Book Image

Modern Computer Vision with PyTorch

By : V Kishore Ayyadevara, Yeshwanth Reddy
Book Image

Modern Computer Vision with PyTorch

By: V Kishore Ayyadevara, Yeshwanth Reddy

Overview of this book

Deep learning is the driving force behind many recent advances in various computer vision (CV) applications. This book takes a hands-on approach to help you to solve over 50 CV problems using PyTorch1.x on real-world datasets. You’ll start by building a neural network (NN) from scratch using NumPy and PyTorch and discover best practices for tweaking its hyperparameters. You’ll then perform image classification using convolutional neural networks and transfer learning and understand how they work. As you progress, you’ll implement multiple use cases of 2D and 3D multi-object detection, segmentation, human-pose-estimation by learning about the R-CNN family, SSD, YOLO, U-Net architectures, and the Detectron2 platform. The book will also guide you in performing facial expression swapping, generating new faces, and manipulating facial expressions as you explore autoencoders and modern generative adversarial networks. You’ll learn how to combine CV with NLP techniques, such as LSTM and transformer, and RL techniques, such as Deep Q-learning, to implement OCR, image captioning, object detection, and a self-driving car agent. Finally, you'll move your NN model to production on the AWS Cloud. By the end of this book, you’ll be able to leverage modern NN architectures to solve over 50 real-world CV problems confidently.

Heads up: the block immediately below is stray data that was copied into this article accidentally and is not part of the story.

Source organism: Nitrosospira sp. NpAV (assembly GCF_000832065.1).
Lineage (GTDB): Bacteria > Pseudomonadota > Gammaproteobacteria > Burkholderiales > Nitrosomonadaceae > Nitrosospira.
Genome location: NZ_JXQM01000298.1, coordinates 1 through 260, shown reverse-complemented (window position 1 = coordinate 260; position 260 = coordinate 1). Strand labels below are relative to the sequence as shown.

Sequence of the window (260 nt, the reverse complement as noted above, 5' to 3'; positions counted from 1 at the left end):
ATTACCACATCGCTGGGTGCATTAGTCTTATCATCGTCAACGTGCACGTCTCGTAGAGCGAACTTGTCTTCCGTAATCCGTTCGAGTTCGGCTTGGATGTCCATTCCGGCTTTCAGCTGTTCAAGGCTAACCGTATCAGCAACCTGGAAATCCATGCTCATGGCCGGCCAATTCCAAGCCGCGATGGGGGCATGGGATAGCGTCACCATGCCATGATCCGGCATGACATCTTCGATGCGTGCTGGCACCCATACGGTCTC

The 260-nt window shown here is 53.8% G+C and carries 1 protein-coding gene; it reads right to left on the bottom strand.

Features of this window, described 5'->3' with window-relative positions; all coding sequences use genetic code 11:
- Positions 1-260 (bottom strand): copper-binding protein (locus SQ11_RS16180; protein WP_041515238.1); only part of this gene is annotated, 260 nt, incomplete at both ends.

Table of Contents (25 chapters)
Section 1 - Fundamentals of Deep Learning for Computer Vision
Section 2 - Object Classification and Detection
Section 3 - Image Manipulation
Section 4 - Combining Computer Vision with Other Techniques

Understanding autoencoders

So far, in the previous chapters, we have learned about classifying images by training a model based on the input image and its corresponding label. Now let's imagine a scenario where we need to cluster images based on their similarity and with the constraint of not having their corresponding labels. Autoencoders come in handy to identify and group similar images.

An autoencoder takes an image as input, stores it in a lower dimension, and tries to reproduce the same image as output, hence the term auto (which stands for being able to reproduce the input). However, if we just reproduce the input in the output, we would not need a network, but a simple multiplication of the input by 1 would do. The differentiating aspect of an autoencoder is that it encodes the information present in an image in a lower dimension and then reproduces the image, hence the term encoder (which stands for representing the information of an image in a lower dimension). This way...